City staff will advise the property owner of all actions so they are informed of the process and timelines.
Step 2: Investigating basement flooding
If the blockage is not found on the City sanitary sewer under the road, the water service technician will then visit the property (by knocking on the door to speak with the property owner). If the basement has flooded, the water service technician will ask questions about the colour of the water in the basement (clear, muddy, has an odour, etc.), where the water may have entered the property, how long it took for the water recede and any other questions that can indicate the cause of basement flooding. Clearer water is normally a result of overland flow/drainage issues, while muddy water can be a result of a sewer service line and/or sanitary sewer blockage.
City staff, after some storms, may undertake a more detailed investigation of the property for the purposes of diagnosing the cause of the flooding. This information is not related to the third-party liability claims investigation process.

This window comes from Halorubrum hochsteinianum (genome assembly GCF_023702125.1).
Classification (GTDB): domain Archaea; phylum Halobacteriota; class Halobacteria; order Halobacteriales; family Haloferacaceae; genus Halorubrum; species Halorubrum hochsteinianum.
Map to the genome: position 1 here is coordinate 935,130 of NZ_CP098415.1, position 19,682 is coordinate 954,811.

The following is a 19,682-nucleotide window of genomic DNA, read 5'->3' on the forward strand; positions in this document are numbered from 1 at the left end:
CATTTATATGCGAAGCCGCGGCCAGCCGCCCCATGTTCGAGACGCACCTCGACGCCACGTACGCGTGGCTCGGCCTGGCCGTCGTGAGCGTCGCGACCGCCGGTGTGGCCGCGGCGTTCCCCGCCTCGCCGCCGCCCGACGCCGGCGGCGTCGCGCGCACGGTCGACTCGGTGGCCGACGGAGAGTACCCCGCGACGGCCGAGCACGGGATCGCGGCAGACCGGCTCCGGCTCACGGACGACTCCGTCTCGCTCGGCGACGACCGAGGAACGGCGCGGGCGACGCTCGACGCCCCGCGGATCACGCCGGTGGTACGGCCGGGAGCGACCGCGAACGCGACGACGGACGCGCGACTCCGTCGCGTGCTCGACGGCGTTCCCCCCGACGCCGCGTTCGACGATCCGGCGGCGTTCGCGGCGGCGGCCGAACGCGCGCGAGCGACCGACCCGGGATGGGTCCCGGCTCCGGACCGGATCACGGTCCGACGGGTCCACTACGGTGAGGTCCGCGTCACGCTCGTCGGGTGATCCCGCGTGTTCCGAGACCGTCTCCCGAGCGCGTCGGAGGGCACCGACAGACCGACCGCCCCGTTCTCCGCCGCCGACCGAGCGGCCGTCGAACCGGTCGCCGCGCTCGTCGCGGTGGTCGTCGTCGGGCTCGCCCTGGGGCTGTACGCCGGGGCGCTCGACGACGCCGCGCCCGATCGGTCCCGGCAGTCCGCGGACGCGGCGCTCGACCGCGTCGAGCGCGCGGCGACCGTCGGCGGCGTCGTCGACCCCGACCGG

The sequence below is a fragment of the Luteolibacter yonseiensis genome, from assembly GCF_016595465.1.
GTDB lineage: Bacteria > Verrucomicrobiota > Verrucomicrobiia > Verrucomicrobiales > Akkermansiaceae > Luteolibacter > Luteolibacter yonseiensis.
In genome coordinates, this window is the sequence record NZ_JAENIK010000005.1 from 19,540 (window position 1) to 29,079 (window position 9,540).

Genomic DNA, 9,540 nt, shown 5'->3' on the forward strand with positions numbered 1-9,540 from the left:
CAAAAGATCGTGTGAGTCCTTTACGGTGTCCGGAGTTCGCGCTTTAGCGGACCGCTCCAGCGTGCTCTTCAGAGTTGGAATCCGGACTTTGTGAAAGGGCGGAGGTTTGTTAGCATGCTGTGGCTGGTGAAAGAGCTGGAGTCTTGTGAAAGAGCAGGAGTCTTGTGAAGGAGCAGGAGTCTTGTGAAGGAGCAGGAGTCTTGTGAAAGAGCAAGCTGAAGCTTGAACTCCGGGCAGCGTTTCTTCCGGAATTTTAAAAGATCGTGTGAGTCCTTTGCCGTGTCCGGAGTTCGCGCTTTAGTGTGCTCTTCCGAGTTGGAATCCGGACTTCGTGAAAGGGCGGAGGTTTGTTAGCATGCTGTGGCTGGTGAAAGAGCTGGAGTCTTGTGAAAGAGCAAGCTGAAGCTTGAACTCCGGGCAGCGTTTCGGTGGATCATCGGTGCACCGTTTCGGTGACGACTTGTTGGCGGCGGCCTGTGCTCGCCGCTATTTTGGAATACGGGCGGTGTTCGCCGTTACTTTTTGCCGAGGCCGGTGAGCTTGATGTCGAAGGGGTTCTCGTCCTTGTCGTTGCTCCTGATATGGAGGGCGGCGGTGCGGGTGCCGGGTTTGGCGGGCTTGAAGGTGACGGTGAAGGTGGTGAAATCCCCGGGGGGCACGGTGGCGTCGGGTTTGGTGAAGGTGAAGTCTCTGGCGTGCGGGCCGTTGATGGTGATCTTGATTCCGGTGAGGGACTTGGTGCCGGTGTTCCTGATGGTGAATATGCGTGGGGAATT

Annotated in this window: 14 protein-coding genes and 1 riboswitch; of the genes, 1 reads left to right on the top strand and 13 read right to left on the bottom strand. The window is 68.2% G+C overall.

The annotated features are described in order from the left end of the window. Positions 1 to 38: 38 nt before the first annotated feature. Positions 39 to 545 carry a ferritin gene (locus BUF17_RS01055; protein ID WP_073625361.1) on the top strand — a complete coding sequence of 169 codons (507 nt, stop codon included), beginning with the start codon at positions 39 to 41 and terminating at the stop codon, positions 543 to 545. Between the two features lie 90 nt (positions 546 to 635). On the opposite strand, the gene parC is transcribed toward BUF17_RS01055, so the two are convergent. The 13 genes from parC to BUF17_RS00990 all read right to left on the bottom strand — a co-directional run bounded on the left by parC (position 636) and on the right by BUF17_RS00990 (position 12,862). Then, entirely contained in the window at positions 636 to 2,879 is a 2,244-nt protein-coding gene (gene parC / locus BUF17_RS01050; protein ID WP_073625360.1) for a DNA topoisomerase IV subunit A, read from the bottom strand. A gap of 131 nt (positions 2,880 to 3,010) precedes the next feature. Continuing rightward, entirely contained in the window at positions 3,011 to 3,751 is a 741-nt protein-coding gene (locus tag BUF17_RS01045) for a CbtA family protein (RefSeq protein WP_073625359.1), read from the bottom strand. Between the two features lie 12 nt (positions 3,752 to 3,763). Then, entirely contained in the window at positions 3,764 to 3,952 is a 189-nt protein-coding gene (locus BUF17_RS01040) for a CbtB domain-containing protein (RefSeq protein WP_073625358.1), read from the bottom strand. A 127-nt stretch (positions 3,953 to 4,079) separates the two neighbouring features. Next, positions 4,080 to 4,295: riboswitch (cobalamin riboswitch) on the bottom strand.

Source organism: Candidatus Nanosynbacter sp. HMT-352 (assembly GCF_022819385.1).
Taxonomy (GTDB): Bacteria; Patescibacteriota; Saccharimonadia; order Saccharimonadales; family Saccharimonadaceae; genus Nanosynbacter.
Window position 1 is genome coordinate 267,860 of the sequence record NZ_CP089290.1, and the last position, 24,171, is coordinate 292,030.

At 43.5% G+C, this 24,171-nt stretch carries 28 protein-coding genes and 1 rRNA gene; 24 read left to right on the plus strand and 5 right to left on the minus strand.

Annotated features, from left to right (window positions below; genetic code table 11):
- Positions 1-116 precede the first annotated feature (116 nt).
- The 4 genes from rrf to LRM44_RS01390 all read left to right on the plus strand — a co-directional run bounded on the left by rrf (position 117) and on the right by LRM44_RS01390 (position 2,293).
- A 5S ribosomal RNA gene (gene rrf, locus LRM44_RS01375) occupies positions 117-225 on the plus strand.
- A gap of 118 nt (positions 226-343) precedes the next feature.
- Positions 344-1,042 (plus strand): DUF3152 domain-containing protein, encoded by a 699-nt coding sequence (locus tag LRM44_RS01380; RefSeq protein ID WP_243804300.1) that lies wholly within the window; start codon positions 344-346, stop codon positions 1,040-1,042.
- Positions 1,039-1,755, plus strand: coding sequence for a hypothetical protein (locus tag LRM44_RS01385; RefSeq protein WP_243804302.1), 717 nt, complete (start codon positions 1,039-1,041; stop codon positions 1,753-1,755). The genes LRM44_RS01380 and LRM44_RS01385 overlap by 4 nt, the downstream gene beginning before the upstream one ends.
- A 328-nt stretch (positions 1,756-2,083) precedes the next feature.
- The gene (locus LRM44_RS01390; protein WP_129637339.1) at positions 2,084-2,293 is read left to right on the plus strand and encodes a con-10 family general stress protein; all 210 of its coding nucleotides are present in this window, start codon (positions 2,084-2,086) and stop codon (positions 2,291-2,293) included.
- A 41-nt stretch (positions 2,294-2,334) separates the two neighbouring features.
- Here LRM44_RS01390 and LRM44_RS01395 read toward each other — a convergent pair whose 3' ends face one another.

City staff will not enter flooded basements for health and safety reasons. City staff will only enter onto private property with the property owners permission and if the water service technician feels it is required and/or safe to do so.
The water service technician will provide the property owner with information on how to prevent basement flooding and the subsidies available for flood prevention devices.
Communication with the public should not be interpreted as a conflict of interest when filing a claim, or when the City is defending a claim. The City is only giving truthful information that they are aware of in general terms, and every property, or basement flooding incident is different.
What the City is Doing to Prevent Basement Flooding